Netflix UK film review: 13th
Matthew Turner | On 07, Oct 2016Reading time: 3 mins
Director: Ava DuVernay
Cast: Melina Abdullah, Michelle Alexander, Cory Booker
Watch 13th online in the UK: Netflix UK
Directed by Ava DuVernay (Selma), this superbly made documentary explores the indisputable connection between the US constitution’s 13th Amendment and America’s astronomical incarceration rates. In doing so, it presents a devastating critique of US race relations that makes for uncomfortable yet essential viewing.
The film opens with an eye-opening statistic, courtesy of President Barack Obama, namely that America has 5 per cent of the world’s population and 25 per cent of its prisoners, the overwhelming majority of whom are black men. Using a combination of informative talking heads (historians, academics, authors, activists) and archive footage, DuVernay traces a history of U.S. race relations, beginning with the 13th Amendment, intended to abolish slavery, “except as a punishment for crime whereof the party shall have been duly convicted”. That clause was immediately used as an excuse to arrest large numbers of black men for vagrancy and various other crimes, which gave the state a work force that it didn’t have to pay.
That pattern is reflected throughout the ensuing decades, reaching an apotheosis with Nixon and Reagan’s War On Drugs, which is effectively an excuse to jail large numbers of black men for minor drug offences – the film makes clear that the sentencing is extremely disproportionate, with possession of crack (mainly used by impoverished black men) carrying a much longer jail term than possession of cocaine (the white middle-class drug of choice). However, that’s just the tip of the iceberg, as becomes clear when DuVernay includes a jaw-dropping audio clip of Nixon aide John Ehrlichman openly admitting that the drugs crackdown knowingly targeted dissidents and black men.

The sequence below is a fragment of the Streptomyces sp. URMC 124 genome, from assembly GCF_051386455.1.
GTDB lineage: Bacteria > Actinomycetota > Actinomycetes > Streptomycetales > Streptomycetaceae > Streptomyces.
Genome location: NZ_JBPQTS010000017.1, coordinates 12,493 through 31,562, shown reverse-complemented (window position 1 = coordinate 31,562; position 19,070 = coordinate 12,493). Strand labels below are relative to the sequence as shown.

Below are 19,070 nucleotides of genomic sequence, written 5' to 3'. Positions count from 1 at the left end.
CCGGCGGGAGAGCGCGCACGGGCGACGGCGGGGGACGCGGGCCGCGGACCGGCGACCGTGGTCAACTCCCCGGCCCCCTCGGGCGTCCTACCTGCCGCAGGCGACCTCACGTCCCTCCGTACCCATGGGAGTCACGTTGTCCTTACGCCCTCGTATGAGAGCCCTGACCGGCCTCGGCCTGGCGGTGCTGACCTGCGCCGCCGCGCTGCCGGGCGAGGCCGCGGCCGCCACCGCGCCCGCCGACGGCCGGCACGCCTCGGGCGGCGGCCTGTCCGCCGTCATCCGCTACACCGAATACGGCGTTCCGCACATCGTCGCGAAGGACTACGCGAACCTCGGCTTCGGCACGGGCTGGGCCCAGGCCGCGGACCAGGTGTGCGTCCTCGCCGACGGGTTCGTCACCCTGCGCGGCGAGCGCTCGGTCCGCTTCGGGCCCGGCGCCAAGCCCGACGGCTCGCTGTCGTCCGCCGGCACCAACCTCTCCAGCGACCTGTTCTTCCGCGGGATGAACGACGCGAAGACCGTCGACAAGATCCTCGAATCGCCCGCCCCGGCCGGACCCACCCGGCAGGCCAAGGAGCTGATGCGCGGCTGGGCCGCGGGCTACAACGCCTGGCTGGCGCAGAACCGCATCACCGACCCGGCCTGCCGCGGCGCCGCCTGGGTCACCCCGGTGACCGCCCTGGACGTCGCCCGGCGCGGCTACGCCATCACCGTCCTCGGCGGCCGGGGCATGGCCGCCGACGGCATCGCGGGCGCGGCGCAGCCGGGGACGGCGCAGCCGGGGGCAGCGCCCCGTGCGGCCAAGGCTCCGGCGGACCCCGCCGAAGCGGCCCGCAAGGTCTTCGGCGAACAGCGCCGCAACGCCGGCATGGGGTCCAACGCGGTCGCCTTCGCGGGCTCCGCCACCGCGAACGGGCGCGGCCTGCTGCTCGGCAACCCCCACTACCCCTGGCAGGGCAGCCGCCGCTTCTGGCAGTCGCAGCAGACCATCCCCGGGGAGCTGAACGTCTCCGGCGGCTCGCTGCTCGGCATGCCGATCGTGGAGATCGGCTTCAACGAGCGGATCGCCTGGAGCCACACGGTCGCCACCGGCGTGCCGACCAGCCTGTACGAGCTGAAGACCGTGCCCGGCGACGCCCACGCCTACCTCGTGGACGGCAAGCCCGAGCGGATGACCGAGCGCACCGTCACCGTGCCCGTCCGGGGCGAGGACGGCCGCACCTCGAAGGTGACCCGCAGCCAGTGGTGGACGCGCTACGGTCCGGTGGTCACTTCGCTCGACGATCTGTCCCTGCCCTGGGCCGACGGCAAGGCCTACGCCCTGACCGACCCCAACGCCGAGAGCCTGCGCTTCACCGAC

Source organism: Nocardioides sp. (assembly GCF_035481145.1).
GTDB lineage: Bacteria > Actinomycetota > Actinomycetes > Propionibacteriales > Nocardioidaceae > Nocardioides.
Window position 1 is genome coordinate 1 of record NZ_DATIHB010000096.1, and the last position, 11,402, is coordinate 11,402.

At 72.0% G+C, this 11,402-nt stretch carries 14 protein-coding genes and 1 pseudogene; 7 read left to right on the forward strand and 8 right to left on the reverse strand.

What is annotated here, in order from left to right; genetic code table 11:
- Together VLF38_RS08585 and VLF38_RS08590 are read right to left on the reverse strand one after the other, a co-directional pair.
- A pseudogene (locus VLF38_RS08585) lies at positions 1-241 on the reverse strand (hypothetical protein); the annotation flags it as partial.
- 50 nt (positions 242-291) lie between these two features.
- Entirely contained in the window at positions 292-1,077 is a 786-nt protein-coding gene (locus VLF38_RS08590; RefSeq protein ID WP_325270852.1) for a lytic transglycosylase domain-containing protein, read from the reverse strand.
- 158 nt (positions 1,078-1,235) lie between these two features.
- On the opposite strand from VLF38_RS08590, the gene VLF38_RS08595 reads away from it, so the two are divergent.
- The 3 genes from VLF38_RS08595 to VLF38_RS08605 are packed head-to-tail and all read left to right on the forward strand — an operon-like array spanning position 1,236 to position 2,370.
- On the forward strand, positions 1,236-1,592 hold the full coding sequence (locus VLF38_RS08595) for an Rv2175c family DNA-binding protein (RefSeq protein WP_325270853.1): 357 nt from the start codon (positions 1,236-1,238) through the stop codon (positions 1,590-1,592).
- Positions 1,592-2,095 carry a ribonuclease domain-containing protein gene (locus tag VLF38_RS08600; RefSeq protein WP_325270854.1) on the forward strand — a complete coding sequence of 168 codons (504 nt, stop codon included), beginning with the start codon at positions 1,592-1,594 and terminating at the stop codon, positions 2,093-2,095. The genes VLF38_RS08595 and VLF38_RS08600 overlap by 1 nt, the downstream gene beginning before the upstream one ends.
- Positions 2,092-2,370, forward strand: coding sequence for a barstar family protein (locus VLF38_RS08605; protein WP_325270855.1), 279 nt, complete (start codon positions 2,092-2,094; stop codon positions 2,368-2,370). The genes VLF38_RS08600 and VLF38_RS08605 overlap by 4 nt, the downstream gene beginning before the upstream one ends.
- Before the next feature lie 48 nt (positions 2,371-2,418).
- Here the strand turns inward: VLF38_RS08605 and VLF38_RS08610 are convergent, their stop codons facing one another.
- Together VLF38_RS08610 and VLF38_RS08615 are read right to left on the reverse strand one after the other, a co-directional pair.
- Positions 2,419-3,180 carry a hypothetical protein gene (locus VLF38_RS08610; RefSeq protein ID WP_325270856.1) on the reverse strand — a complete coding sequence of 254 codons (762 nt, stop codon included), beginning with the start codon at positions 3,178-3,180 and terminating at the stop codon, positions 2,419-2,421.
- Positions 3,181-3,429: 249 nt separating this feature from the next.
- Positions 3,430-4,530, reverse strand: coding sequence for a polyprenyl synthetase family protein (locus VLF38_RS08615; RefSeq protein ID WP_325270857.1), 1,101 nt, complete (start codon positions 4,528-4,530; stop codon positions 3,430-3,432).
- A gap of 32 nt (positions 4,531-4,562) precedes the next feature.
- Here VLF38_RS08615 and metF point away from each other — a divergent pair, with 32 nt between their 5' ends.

The film also traces the ways in which black men have been demonised in the name of fear-mongering in modern culture, something DuVernay hammers home by having the word “CRIMINAL” repeatedly flash up on the screen. Finally, it lays bare the shocking reality behind the modern-day prison system, namely that prisons are run by profiteering corporations, while a multitude of big-name companies routinely use prison labour as a free work-force, effectively perpetuating a system of slavery but calling it by another name.
DuVernay includes a number of horrifying moments that will make you seethe with righteous anger – one particularly chilling example has Donald Trump talking about “the good old days”, over footage of black protesters getting beaten by police. However, the film’s most effective moment comes towards the end, when DuVernay cuts together a number of cameraphone recordings of black men getting shot by police, including Philandro Castile, who was killed as recently as July of this year. It’s a powerful and upsetting sequence, rooted in a line of argument from Martin Luther King in the Civil Rights era about the importance of televising such incidents.
This is a superbly made and vital documentary that demands to be seen.
The 13th is available on Netflix UK, as part of an £8.99 monthly subscription.